What are the pros and cons of freehold property?

Pro #1 – You own the property and the land outright

Without sounding too obvious – you own the property.

You don’t have to pay any additional money once you’ve purchased the property.

So, there’s no need to worry about ground rents (like with leasehold), or body corporate fees (unit titles).

Pro #2 – Easy to sell and own

As the preferred choice of ownership (for most) it’s easy to sell and own freehold property.

It’s going to increase in value more quickly than a leasehold property.

And banks are often willing to lend against freehold properties, whereas they might take a closer look at properties that have other types of land ownership.

Con #1 – It’s more expensive

Because freehold is attractive, you’re going to pay more for it. Put simply, freehold properties are more expensive.

Mistakes people make with freehold properties

Some people think “I own the land for my freehold property … so I can do whatever I want with it … right?” Not necessarily.

A freehold property isn’t always unrestricted.

For example, there can be an “easement” registered against a freehold property.

That means there is a legal rule registered against your property.

Let’s give an example to make this really clear. There could be an “easement” on your freehold property that means you have to give your neighbour access to a common driveway.

Let’s say Bobbi Brown owns a freehold house and the driveway is shared with the house behind her.

The easement might say she has to give her neighbour access to their property. Even though she owns the driveway, she can’t build on it, or block it.

She might also need to give access to power companies wanting to connect electricity to the house behind her.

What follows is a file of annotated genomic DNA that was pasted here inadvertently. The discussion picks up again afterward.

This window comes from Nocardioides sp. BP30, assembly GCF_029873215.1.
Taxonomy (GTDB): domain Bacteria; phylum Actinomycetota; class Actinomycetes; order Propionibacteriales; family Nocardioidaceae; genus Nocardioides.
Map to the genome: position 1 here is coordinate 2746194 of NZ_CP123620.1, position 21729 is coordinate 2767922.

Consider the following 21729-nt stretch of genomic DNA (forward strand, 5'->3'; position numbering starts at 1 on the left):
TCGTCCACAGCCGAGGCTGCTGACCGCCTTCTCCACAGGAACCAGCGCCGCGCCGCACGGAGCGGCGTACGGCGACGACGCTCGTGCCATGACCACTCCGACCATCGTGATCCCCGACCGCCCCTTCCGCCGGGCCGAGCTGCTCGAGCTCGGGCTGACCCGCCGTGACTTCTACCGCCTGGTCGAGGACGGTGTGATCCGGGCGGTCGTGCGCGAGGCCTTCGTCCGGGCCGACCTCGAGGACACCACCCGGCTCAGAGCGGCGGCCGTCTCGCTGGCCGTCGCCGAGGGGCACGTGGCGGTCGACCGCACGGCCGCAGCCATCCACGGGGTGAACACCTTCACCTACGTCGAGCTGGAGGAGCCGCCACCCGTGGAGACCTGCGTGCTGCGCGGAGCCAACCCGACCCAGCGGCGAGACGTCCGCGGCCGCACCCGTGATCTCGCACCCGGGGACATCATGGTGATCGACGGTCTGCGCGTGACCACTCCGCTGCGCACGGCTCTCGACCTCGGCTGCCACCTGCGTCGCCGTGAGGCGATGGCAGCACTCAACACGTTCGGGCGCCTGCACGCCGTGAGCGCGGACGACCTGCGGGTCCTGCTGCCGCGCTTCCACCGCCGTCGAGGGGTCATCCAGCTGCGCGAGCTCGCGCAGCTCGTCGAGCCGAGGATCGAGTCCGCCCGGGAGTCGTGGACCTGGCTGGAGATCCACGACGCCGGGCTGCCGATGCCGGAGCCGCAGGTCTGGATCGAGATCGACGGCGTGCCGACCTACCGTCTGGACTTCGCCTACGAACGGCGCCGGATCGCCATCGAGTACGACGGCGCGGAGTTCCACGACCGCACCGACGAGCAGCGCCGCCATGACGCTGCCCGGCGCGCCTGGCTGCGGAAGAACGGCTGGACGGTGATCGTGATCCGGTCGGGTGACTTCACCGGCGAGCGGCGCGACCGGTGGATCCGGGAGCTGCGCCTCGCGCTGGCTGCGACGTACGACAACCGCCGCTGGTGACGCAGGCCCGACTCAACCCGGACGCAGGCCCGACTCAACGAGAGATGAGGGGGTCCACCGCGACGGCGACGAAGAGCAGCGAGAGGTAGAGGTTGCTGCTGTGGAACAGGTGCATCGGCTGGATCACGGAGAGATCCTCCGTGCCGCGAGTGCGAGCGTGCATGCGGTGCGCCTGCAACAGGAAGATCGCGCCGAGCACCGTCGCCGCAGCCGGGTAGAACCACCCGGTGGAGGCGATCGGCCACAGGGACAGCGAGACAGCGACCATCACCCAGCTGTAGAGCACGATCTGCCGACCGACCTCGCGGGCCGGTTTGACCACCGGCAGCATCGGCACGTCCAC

Other similar examples of freehold restrictions are certain covenants limiting what type of property you can build on your land as well as restrictions under certain acts, such as the Resource Management Act 1991.

There’s a lot of legal jargon in there. But, the key message is … you can’t do whatever you want to your land just because you own it. It’s not like you can just knock up a 7-story apartment building without telling anyone.

How do you find out if a property is freehold?

There are a couple of ways to find out if a property is freehold.

#1 – Trade Me

If you are looking to purchase a property, most of the time the Trade Me listing will tell you whether your property is freehold (or another type of ownership).

The real estate agent will typically write this into the description, although this may not always be the case.

#2 – OneRoof

But if the real estate agent hasn’t done this (or you’re looking to find out the land ownership of a property that is not for sale), head to

Click the “estimate” button, type in your property address, then press search.

Scroll down to the Property Data section and you will see “type of title”.

This way you can find out if a property is freehold, even if it isn’t listed for sale.

As an investor … is a freehold property the most desirable?

No, not necessarily. Just because it is the most common type of ownership in New Zealand doesn’t mean you should focus your efforts solely on this type of property ownership.

For instance, while there can be a bit of a stigma with cross leases, not all cross leases end in disaster.

Some people live very happily in their cross leases, despite the fact there is a portion of the market who will not buy a cross lease.

A unit title is another common type of ownership among investors, particular for high yielding apartments, such as dual keys.

Laine 3 001

Laine Moger

Journalist and Property Educator with six years of experience, holds a Bachelor of Communication (Honours) from Massey University.

Laine Moger, a seasoned Journalist and Property Educator with six years of experience, holds a Bachelor of Communications (Honours) from Massey University and a Diploma of Journalism from the London School of Journalism. She has been an integral part of the Opes team for two years, crafting content for our website, newsletter, and external columns, as well as contributing to Informed Investor and NZ Property Investor.